Many of the wounded in the First World War were taken to Casualty Clearing Stations [CCSs], medical units close to the front lines with space for up to 1,000 casualties. There surgery could be carried out and the more seriously wounded could be transferred to base hospitals on the coast or taken back to the UK.
Surgical teams in CCSs were made up a surgeon, an anaesthetist, a nurse and an orderly. There were few specialist anaesthetists during the War and nurses, dentists and chaplains ciould be called upon top provide anaesthesia during surgery.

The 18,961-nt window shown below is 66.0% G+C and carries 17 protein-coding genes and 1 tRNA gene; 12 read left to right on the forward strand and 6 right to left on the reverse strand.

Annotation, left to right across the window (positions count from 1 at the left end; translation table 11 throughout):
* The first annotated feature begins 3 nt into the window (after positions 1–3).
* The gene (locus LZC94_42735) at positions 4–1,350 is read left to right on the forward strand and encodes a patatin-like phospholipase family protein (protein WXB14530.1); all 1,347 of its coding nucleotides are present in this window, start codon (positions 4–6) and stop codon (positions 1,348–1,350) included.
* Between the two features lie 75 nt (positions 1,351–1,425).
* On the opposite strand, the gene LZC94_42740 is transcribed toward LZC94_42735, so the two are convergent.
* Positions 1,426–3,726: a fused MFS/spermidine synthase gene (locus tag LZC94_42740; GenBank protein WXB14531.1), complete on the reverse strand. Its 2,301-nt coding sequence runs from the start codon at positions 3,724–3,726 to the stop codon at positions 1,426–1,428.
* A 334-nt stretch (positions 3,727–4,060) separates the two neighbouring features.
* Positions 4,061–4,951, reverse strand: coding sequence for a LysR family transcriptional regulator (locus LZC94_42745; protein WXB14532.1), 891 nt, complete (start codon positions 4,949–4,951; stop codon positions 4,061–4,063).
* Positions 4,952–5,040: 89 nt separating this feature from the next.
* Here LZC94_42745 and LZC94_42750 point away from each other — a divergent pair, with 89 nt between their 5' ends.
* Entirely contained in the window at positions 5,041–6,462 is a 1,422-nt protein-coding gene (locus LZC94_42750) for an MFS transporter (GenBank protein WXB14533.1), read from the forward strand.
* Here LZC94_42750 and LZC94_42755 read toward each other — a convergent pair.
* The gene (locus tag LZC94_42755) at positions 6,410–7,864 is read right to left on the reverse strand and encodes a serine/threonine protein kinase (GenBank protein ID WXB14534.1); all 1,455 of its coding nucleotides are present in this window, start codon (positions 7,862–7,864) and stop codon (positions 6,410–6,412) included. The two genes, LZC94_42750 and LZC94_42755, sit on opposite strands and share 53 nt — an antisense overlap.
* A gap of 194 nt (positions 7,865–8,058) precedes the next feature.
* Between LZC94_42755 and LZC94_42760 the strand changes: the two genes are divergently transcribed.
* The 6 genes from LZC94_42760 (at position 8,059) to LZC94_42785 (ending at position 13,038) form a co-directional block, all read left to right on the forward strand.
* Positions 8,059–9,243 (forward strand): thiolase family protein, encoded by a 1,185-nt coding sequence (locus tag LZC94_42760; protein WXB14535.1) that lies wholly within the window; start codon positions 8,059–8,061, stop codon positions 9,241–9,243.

The operating theatres in CCSs were in 60ft by 10ft marquees and the surgical teams rotated between four tables, working a minimum of sixteen hours per day.
Minor surgical set
This set contains scalpels, forceps, clamps and suture needles.
Singer’s tourniquet in a case, 1940
Tourniquets were used to stem the flow of bleeding. They were widely criticised because if they were left on for too long the limb could be lost.